2022-11-25Zeitschriftenartikel DOI: 10.18452/26188
Gating and ion selectivity of Channelrhodopsins are critical for photo-activated orientation of Chlamydomonas as shown by in vivo point mutation
The green unicellular alga Chlamydomonas reinhardtii with two photoreceptors called channelrhodopsins is a model organism that gave birth to a new scientific field of biomedical studies, optogenetics. Although channelrhodopsins are helping to decipher the activity of the human brain, their functionality has never been extensively studied in the organism of origin, mainly due to the difficulties connected to reverse genetic interventions. In this study, we present a CRISPR-Cas9-based technique that enables a precise in vivo exchange of single amino acids in a selected gene. To shed light on the function of channelrhodopsins ChR1 (C1) and ChR2 (C2) in vivo, we deleted both channelrhodopsins independently in the wild-type strain and introduced point mutations in the remaining channel, causing modified photocycle kinetics and ion selectivity. The mutated strains, ΔC1C2-E123T, ΔC1C2-E90R and ΔC1C2-E90Q, showed about 100-fold decrease in photosensitivity, a reduced photophobic response and faster light adaptation rates due to accelerated photocycle kinetics and reduced Ca2+ conductance. Moreover, the ΔC1C2-E90Q with an additionally reduced H+ permeability produced an electrical response only in the presence of Na+ ions, highlighting a contribution and importance of H+ conductance to photocurrents in the wild-type algae. Finally, in the ΔC1C2-E90R strain with the channelrhodopsin selectivity converted to anions, no photo-responses were detected. We conclude that the precise photocycle kinetics and the particular ion selectivity of channelrhodopsins are the key parameters for efficient phototaxis in low light conditions.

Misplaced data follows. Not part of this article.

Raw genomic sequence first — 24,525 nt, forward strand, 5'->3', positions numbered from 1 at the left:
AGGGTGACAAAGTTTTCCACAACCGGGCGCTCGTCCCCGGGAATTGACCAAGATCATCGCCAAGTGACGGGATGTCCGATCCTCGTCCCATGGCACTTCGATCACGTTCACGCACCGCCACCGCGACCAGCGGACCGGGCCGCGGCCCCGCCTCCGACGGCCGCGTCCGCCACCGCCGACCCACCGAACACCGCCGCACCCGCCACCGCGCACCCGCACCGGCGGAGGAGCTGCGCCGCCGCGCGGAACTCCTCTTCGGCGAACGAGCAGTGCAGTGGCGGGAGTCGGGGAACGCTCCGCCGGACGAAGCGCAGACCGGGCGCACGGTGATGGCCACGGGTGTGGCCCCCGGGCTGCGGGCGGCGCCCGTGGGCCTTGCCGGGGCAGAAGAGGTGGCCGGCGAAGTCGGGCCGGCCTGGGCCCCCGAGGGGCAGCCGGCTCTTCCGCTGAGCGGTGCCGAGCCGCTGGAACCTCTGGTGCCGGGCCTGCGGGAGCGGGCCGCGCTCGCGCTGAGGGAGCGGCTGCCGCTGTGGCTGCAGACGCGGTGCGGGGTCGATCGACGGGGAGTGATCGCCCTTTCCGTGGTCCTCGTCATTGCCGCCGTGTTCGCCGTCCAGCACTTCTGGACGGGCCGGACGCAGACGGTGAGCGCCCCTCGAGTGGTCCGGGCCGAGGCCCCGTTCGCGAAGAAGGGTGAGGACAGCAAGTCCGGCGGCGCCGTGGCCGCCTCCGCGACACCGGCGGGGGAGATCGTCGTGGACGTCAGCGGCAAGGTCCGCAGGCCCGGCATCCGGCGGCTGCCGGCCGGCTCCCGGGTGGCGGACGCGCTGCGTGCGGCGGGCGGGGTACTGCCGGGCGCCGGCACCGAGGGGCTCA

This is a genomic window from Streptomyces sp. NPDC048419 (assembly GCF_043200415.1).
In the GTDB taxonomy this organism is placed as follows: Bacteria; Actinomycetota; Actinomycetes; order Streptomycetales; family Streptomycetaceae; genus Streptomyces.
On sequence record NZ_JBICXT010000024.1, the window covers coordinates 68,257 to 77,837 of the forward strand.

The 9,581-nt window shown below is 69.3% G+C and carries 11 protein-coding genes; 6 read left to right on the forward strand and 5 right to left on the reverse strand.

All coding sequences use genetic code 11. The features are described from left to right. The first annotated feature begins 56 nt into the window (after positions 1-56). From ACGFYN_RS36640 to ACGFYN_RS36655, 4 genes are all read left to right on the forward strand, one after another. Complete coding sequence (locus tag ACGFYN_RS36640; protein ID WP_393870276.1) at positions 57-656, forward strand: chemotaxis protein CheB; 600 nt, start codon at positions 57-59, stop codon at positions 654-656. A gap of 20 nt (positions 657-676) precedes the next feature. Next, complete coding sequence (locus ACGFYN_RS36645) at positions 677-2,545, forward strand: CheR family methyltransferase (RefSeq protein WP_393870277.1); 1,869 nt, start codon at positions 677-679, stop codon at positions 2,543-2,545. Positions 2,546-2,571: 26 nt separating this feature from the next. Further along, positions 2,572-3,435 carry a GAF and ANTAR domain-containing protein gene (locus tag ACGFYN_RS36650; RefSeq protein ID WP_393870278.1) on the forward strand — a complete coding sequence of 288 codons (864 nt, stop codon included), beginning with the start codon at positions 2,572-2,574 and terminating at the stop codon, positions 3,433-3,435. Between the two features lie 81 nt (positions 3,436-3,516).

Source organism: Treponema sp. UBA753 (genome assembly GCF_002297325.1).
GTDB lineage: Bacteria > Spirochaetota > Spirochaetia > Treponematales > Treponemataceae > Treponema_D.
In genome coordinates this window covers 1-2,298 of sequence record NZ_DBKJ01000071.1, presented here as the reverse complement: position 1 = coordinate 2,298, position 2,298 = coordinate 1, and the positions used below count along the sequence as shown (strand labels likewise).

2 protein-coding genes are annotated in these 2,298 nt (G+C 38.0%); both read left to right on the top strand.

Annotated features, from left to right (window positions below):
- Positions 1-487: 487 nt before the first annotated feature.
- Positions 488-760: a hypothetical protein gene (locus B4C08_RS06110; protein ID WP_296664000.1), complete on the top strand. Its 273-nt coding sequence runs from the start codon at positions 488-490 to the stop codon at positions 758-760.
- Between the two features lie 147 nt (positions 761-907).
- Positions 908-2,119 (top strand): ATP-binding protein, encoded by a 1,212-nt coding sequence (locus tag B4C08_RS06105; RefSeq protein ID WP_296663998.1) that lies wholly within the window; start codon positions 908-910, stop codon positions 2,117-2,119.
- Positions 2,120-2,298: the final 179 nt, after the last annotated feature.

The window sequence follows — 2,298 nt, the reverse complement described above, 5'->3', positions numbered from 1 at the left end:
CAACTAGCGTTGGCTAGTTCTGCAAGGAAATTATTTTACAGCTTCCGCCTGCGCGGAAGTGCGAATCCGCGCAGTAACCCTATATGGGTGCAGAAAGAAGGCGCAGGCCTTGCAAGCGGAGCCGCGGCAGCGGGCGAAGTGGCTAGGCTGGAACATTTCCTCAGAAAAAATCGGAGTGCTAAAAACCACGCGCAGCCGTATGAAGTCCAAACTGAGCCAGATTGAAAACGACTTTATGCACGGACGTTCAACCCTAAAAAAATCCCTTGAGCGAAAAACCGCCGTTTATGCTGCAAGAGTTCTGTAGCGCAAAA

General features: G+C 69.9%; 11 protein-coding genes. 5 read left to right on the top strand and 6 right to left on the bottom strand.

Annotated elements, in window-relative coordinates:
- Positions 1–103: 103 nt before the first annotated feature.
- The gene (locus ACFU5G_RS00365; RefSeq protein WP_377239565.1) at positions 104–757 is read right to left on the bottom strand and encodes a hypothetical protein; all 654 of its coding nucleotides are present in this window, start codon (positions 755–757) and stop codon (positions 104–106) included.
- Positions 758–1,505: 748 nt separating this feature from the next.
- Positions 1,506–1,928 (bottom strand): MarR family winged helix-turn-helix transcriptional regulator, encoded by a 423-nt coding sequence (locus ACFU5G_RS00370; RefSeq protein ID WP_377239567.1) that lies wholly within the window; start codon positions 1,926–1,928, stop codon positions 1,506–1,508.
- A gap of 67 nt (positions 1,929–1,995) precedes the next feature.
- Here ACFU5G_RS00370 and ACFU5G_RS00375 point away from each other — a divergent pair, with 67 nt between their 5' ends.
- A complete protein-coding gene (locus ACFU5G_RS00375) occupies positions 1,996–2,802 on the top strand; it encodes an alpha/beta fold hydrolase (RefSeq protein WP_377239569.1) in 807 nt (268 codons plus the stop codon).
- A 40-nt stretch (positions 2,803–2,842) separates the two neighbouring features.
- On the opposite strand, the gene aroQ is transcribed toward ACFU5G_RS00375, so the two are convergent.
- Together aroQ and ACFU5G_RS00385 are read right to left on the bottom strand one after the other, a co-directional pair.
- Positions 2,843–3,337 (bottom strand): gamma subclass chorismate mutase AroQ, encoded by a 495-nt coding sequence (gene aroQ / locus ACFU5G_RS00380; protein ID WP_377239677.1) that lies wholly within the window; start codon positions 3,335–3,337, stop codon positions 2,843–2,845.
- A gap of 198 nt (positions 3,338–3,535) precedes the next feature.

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The article processing charge was funded by the Deutsche Forschungsgemeinschaft (DFG, German Research Foundation) – 491192747 and the Open Access Publication Fund of Humboldt-Universität zu Berlin.